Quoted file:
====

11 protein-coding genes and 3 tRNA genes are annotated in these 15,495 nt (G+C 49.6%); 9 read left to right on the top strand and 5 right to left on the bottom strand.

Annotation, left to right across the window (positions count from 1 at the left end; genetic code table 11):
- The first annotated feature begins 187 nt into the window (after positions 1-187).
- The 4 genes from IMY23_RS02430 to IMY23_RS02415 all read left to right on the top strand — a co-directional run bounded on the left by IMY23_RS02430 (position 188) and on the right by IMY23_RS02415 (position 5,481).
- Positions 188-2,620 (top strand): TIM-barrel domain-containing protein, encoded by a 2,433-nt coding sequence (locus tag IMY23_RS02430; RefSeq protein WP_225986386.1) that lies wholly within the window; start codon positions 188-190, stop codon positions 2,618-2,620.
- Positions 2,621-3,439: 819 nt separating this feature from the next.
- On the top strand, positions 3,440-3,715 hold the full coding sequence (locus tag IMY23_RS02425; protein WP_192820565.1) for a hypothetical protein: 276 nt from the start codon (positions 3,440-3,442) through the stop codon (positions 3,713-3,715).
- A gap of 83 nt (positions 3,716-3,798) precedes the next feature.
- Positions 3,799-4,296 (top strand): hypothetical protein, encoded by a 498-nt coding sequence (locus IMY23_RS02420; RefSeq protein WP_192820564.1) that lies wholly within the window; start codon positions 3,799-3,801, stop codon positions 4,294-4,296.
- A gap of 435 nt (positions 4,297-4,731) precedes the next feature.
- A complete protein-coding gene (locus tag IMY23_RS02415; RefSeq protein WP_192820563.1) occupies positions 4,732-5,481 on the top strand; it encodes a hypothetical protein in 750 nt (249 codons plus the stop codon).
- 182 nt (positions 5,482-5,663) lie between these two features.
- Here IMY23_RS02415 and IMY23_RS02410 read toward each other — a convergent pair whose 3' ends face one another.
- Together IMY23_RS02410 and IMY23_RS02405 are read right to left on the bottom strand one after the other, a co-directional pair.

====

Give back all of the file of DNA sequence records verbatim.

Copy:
11 protein-coding genes and 3 tRNA genes are annotated in these 15,495 nt (G+C 49.6%); 9 read left to right on the top strand and 5 right to left on the bottom strand.

Annotation, left to right across the window (positions count from 1 at the left end; genetic code table 11):
- The first annotated feature begins 187 nt into the window (after positions 1-187).
- The 4 genes from IMY23_RS02430 to IMY23_RS02415 all read left to right on the top strand — a co-directional run bounded on the left by IMY23_RS02430 (position 188) and on the right by IMY23_RS02415 (position 5,481).
- Positions 188-2,620 (top strand): TIM-barrel domain-containing protein, encoded by a 2,433-nt coding sequence (locus tag IMY23_RS02430; RefSeq protein WP_225986386.1) that lies wholly within the window; start codon positions 188-190, stop codon positions 2,618-2,620.
- Positions 2,621-3,439: 819 nt separating this feature from the next.
- On the top strand, positions 3,440-3,715 hold the full coding sequence (locus tag IMY23_RS02425; protein WP_192820565.1) for a hypothetical protein: 276 nt from the start codon (positions 3,440-3,442) through the stop codon (positions 3,713-3,715).
- A gap of 83 nt (positions 3,716-3,798) precedes the next feature.
- Positions 3,799-4,296 (top strand): hypothetical protein, encoded by a 498-nt coding sequence (locus IMY23_RS02420; RefSeq protein WP_192820564.1) that lies wholly within the window; start codon positions 3,799-3,801, stop codon positions 4,294-4,296.
- A gap of 435 nt (positions 4,297-4,731) precedes the next feature.
- A complete protein-coding gene (locus tag IMY23_RS02415; RefSeq protein WP_192820563.1) occupies positions 4,732-5,481 on the top strand; it encodes a hypothetical protein in 750 nt (249 codons plus the stop codon).
- 182 nt (positions 5,482-5,663) lie between these two features.
- Here IMY23_RS02415 and IMY23_RS02410 read toward each other — a convergent pair whose 3' ends face one another.
- Together IMY23_RS02410 and IMY23_RS02405 are read right to left on the bottom strand one after the other, a co-directional pair.